Elizabeth, New Jersey. February 1992. Fire in historic church, well-involved on arrival, interior attack thwarted early. Fourteen companies from five departments called to the defensive operation. Roof collapsed shortly after firefighters withdrew.

Photos by Gary Haszko.

The older, manor-type structures, usually declared historic landmarks, have many fire problems that usually are not found in the routine dwelling fire. These types of structures, because of usage changes and age, have so many individual variances that should concern the structural attack crew that there should be a preplan survey of each one. Unfortunately, many still are private dwellings and are exempt from inspection. But if they have been converted to multiple dwellings or places of public assembly or have other public/commercial status, it’s worth crawling around inside and taking notes.

Some of the problems include the following:

  • Enormous fire load —massive use of shaped wood throughout the structure.
  • Voids throughout—both vertical and horizontal.
  • Roof structures —gables and conical towers (such as in this fire) that are open to fire travel but inaccessible to fire forces.
  • Steep (too steep) pitched, massive roof areas.
  • Roof sheathing may be heavy boards covered with slippery, loose, dangerous, difficult-to-remove slate tiles.
  • Large, open, combustible interior stairs. Many times these staircases connect only the first and second floors. The stairs connecting other floors may be remote from the main stair and hidden.
  • Hidden vertical voids —there probably will be dumbwaiters connecting kitchen areas with upper floors. They also may be elsewhere, depending on the design needs of the original owner.
  • Service stairs—these connect the servants’ work/assembly areas and the floor assigned for their quarters. They usually are narrow, steep, hidden by doors, and remote. You must know their locations to deal with them. An added problem is that they usually connect the lowest floor with the highest floor. There is no access opening provided to the floors for homeowner use.
  • Small vertical ducting for speaking tubes —they’re scarce but possible.
  • Heating —many were heated by convection of heatgenerating devices in the basement. This places large, open grating areas in the center of large rooms.
Chicago, Illinois. February 7 992. Three-alarm fire in a building declared an historic landmark. The fire, believed to be of electrical origin, spread throughout the greystone structure. A defensive/offensive attack strategy brought it under control.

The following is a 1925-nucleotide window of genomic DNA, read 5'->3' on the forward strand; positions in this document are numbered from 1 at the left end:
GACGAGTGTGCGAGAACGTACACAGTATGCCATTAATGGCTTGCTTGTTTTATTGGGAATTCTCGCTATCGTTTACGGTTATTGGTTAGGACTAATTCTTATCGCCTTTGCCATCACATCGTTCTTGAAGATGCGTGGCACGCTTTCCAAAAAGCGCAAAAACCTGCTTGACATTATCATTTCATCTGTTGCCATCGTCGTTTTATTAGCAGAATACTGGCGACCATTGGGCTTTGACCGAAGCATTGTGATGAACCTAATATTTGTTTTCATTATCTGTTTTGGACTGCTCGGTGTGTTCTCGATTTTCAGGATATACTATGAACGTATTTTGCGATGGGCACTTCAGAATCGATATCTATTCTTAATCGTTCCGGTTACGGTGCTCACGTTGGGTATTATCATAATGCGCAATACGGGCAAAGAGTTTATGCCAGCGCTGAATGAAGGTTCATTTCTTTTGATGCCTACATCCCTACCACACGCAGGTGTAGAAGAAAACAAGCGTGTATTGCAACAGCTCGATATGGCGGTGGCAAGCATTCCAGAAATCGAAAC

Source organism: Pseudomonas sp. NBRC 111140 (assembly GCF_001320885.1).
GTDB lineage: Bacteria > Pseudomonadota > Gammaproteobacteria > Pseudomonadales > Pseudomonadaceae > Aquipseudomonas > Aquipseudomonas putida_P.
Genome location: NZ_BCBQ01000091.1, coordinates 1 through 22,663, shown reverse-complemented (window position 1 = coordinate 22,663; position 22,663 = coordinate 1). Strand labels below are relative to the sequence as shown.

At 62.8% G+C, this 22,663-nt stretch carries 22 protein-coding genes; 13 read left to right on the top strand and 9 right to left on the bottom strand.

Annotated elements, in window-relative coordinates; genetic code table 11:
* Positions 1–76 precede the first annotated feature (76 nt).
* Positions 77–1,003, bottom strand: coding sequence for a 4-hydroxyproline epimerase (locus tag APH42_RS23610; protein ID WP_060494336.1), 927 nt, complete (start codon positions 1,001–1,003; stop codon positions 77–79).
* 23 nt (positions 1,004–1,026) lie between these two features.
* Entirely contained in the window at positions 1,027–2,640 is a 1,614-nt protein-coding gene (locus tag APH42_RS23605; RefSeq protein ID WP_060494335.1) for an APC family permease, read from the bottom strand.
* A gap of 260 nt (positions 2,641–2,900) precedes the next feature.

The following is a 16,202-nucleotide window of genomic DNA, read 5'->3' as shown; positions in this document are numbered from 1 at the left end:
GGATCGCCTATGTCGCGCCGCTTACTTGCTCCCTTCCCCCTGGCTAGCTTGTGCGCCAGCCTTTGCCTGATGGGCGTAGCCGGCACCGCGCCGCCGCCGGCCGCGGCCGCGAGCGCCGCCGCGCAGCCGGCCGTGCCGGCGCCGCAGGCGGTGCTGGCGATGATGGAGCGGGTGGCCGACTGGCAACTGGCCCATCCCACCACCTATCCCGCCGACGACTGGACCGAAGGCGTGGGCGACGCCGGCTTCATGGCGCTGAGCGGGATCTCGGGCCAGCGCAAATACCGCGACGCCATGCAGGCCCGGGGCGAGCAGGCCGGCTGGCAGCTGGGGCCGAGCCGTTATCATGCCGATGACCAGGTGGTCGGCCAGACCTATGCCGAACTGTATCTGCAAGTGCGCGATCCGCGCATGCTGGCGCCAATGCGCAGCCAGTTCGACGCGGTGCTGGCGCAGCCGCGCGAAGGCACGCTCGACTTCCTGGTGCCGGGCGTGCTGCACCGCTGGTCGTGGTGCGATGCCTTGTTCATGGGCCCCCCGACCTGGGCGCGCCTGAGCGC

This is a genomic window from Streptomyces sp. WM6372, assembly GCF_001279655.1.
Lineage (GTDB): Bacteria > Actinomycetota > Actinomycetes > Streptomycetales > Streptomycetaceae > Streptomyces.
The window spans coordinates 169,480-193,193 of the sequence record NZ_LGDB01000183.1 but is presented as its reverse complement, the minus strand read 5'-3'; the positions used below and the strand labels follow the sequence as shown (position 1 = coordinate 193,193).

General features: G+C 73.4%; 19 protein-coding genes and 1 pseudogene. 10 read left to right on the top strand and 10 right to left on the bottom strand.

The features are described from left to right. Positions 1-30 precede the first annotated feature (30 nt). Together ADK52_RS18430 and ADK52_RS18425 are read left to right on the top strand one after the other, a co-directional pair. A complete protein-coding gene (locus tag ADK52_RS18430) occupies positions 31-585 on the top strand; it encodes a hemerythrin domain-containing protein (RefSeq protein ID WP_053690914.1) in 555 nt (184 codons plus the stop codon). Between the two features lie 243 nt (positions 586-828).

Photos by Tom McCarthy.

Fires in strip stores are difficult because of substandard construction and rapid fire spread through common cocklofts and cellar spaces. The difficulties multiply when another “taxpayer” is built above the first. Common hallways, attic or cockloft spaces, confusing layout and access, secondary means of egress, and more make this an interesting firefight at best.

Becoming more common, however, is the “wrapped” building problem. Wrapping is a term used to identify building facades that were designed with horizontal openings (windows) that for one reason or another no longer are useful to the building and its owner/occupant. The openings are sealed with masonry, large signs, other false work, or—in this case —vent louvers and false siding.

If you know your district well or understand that something is wrong at fires that appear to have no horizontal openings, usually on upper floors, use your imagination, dexterity, and tools. If you are unable to deal with internal smoke conditions, such as that generated by the fire pictured, you must abandon the offensive attack. Flashover and smoke explosions become real possibilities—to say nothing of the ongoing weakening of the structure by a fire you cannot get at due to lack of ventilation.

Plan to operate extensively on the outside of these structures. Prepare for position of logistics necessary to attain the goals of firefighting now made more complicated by the change in the structure’s facade.

Brooklyn, New York. January 1992. Two-alarm fire in a two-story commercial taxpayer.

Photos by Jim Powell.